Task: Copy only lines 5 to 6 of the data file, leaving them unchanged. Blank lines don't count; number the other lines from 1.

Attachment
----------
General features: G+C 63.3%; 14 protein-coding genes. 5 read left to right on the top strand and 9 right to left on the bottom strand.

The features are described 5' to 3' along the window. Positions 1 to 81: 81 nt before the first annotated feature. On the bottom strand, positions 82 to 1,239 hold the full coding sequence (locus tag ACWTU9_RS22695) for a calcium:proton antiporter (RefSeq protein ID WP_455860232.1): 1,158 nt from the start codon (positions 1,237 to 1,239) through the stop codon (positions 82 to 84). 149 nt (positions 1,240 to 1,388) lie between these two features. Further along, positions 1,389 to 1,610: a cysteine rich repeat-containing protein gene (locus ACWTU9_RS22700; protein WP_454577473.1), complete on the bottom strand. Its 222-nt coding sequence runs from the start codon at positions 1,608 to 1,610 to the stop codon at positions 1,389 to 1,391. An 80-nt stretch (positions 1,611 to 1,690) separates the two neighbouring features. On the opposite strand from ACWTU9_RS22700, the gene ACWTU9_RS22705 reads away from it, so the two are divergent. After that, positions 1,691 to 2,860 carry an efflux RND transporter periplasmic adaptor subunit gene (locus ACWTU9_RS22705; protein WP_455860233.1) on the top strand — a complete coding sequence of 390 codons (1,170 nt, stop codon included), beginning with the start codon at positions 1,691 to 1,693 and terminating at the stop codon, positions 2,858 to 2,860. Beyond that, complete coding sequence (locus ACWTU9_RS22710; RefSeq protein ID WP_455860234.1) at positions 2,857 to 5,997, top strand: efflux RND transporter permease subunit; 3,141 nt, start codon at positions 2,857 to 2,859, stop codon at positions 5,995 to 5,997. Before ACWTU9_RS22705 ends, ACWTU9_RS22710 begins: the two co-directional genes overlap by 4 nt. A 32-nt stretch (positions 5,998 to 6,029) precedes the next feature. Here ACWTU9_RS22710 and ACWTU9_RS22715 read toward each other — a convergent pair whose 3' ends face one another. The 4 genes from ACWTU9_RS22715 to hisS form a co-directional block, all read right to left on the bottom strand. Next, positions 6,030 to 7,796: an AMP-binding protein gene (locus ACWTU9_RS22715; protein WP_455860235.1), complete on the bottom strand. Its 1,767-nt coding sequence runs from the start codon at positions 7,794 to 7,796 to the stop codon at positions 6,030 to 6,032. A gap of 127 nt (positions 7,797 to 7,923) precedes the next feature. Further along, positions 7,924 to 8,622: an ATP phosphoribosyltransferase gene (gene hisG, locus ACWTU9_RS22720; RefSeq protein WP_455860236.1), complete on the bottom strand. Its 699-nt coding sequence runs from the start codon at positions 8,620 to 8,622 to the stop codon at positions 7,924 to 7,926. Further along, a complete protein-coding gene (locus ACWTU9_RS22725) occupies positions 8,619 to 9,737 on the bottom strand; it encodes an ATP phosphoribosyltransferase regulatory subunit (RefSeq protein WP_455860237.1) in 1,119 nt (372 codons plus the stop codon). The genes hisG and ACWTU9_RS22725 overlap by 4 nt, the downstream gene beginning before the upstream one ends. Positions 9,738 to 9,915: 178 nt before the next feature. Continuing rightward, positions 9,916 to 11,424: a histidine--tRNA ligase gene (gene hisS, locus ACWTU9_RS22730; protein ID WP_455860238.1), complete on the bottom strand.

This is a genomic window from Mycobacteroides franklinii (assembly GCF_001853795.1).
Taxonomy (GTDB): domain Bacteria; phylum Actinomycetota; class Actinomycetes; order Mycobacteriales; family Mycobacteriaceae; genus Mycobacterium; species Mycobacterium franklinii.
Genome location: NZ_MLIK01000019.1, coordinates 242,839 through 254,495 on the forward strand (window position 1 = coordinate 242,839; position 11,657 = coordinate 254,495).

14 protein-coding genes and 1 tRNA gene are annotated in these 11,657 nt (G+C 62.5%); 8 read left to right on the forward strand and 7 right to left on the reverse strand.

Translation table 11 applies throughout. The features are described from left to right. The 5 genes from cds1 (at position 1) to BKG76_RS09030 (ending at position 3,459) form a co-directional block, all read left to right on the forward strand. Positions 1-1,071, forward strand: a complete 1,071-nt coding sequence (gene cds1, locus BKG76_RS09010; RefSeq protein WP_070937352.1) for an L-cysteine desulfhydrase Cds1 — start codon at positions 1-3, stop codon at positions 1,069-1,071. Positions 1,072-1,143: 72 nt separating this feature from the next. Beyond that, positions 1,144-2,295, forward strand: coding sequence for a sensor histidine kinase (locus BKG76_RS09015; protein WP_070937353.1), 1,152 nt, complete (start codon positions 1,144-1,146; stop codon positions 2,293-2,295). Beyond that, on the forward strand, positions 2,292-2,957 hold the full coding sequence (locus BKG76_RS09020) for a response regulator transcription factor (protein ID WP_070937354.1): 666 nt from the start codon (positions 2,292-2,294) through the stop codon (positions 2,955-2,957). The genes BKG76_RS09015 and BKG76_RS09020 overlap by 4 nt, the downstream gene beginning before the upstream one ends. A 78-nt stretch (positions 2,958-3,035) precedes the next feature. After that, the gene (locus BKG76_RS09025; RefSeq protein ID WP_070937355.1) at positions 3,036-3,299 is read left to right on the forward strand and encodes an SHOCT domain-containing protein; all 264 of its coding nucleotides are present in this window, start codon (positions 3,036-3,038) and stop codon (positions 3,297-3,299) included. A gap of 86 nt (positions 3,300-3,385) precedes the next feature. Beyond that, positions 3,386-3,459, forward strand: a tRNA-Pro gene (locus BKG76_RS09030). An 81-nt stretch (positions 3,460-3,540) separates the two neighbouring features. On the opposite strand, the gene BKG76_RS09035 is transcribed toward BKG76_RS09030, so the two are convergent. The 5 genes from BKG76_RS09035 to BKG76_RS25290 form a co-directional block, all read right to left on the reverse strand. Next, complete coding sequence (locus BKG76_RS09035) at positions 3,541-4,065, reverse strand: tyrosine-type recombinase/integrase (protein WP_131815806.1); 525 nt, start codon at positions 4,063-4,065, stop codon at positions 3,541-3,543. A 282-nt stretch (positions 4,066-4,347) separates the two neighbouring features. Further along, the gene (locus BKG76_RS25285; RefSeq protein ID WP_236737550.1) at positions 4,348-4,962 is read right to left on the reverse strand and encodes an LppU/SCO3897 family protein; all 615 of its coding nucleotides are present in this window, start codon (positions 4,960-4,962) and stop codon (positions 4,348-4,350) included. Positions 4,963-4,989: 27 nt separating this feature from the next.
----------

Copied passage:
Genome location: NZ_MLIK01000019.1, coordinates 242,839 through 254,495 on the forward strand (window position 1 = coordinate 242,839; position 11,657 = coordinate 254,495).

14 protein-coding genes and 1 tRNA gene are annotated in these 11,657 nt (G+C 62.5%); 8 read left to right on the forward strand and 7 right to left on the reverse strand.